Chevrolet Colorado, Silverado, GMC Canyon All Fail IIHS Headlight Testing32
Previously, the Insurance Institute for Highway Safety broke the news that many passenger cars’ headlamps weren’t all that great. Now, it’s back to tell us the same thing about pickup trucks.
The IIHS recently conducted its latest headlight tests and, no surprise, many trucks outright flunked it. According to Motor Trend, out of 11 pickups (and 23 possible headlamp configurations) only the Honda Ridgeline managed a “Good” rating. The rest fell into the “Acceptable”, “Marginal” and “Poor” categories. Most fell into the latter.
Specifically, the Chevrolet Colorado was singled out for downright terrible performance. The Colorado’s halogen headlamps illuminated just 124 feet in front of the truck. The Ridgeline, in comparison, illuminates 358 feet ahead.
Cousin GMC wasn’t left out of it either. The GMC Sierra 1500 with LEDs and automatic high-beam assist scored an “Acceptable” rating, but leaving out the LEDs, and swapping them for HIDs, led to a “Poor” rating for the full-size truck.
The Chevrolet Silverado didn’t quite match the Sierra’s ratings, also receiving a “Poor” grading. Ditto for the GMC Canyon.
The U.S. has long been overdue for new automotive lighting standards, which lacks behind innovative applications found in European vehicles. As the IIHS continues to tell the tale of poor lighting applications, maybe it will change sooner rather than later.
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I purchased 2015 Silverado, used for $50,000. I should have driven it in the night time. Shame on Chevrolet for these lights. I almost hit someone walking on the pavement the other evening. I try not to drive at night because the lights are so poor. It just shows how little Gm thinks of its customers. This is my third GM truck and it will probably be my last.
GM, you lost a good customer.
I know some of these comments are planted by GM. I have a 2015 Silverado and have NEVER had headlights so poor in my 40 years of driving. Even going down a sidestreet with no lights art 30MPH, the lighting is not sufficient. Forget about turning. As you start to turn, the street disappears because there is no peripheral lighting.
Those comments made about the lighting being sufficient are bogus. GM did have a lighting upgrade for the 2015 because they were so poor! Unfortunately, I purchased my vehicle used so could not get the upgrade.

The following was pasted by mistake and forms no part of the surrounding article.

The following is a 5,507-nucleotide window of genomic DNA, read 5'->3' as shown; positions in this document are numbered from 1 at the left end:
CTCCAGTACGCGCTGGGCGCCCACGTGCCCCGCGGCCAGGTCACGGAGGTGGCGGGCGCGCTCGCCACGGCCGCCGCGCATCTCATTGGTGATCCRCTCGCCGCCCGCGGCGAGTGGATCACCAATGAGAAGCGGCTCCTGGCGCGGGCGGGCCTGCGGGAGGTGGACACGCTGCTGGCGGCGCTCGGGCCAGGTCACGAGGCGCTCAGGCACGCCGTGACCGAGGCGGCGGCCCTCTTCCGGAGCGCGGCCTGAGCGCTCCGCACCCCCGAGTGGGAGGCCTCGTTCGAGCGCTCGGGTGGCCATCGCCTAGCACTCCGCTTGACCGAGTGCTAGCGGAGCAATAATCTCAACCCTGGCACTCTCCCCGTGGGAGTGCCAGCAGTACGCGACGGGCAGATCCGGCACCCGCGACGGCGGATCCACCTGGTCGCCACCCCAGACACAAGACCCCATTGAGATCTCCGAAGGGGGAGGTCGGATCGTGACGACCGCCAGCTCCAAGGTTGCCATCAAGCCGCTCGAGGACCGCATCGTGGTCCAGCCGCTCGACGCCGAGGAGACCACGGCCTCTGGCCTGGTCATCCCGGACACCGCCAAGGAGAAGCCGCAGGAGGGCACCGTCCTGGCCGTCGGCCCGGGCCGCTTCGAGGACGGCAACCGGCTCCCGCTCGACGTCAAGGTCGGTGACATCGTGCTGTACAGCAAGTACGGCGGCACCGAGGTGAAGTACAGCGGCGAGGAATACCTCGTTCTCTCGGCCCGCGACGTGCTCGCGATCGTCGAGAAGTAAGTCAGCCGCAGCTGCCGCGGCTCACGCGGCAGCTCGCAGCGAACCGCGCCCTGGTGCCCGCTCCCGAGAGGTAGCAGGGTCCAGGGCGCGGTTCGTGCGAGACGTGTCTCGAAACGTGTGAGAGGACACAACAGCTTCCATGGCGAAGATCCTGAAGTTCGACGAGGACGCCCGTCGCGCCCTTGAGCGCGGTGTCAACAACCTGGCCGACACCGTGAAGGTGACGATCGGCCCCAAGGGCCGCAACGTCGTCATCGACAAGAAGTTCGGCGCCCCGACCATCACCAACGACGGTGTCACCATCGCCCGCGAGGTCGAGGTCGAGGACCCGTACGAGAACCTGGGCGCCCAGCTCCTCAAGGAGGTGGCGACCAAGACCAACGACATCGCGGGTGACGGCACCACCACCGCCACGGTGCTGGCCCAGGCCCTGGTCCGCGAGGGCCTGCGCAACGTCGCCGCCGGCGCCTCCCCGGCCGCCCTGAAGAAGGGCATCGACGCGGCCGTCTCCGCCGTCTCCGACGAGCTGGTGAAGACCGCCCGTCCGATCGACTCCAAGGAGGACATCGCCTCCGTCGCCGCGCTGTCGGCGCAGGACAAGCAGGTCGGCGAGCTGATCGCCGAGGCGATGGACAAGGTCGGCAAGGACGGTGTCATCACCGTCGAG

If you are not being sincere on these forums, why don’t you just stay off them.
For years NHTSA has oversimplified public discussion of truck headlights, and the glare truck headlights cause for oncoming traffic, even going so far as to suggest a limit on the height of truck headlights based on the intellectual lazy assumption that if the beam starts out “high” it will remain “high” and cause glare for oncoming traffic. This has poisoned the well of reasoned discussion. For example, in the above piece, where is the author’s assertion that the headlights were properly aimed?
Even after someone who actually understands headlight aiming has optimized a given truck’s HID or LED headlight aim adjustment (Note to reader: All government approved headlights are adjustable!) so that the brightest area of the truck’s headlight beam intersects a level/flat road in front of the truck at maybe 160 ft for low beams and 350 ft for high beams, the NHTSA observer is probably unable to discard the intellectually lazy notion mentioned above and cannot see how the glare from a truck’s properly aimed headlights actually cause *less* glare to oncoming traffic, compared to a car with equivalent headlights closer to the ground. So there is little hope of a reasoned path forward. What about beam focus and sharpness? What about aiming? What about light/color spectrum? No, we’re stuck on “distance.”
It’s not that simple.
Assuming somehow that we could get past the concept of a headlight being properly aimed for the current payload in the bed of the truck, I’d like to see some discussion of the sharpness of the low beam pattern cutoff made possible by the projector lens. Only a few of the comments about this piece could be charitably classified as acknowledging any role being played by the sharpness of the low beam cutoff. No comments mentioned spectrum. Most comments completely bypass these relevant technical details.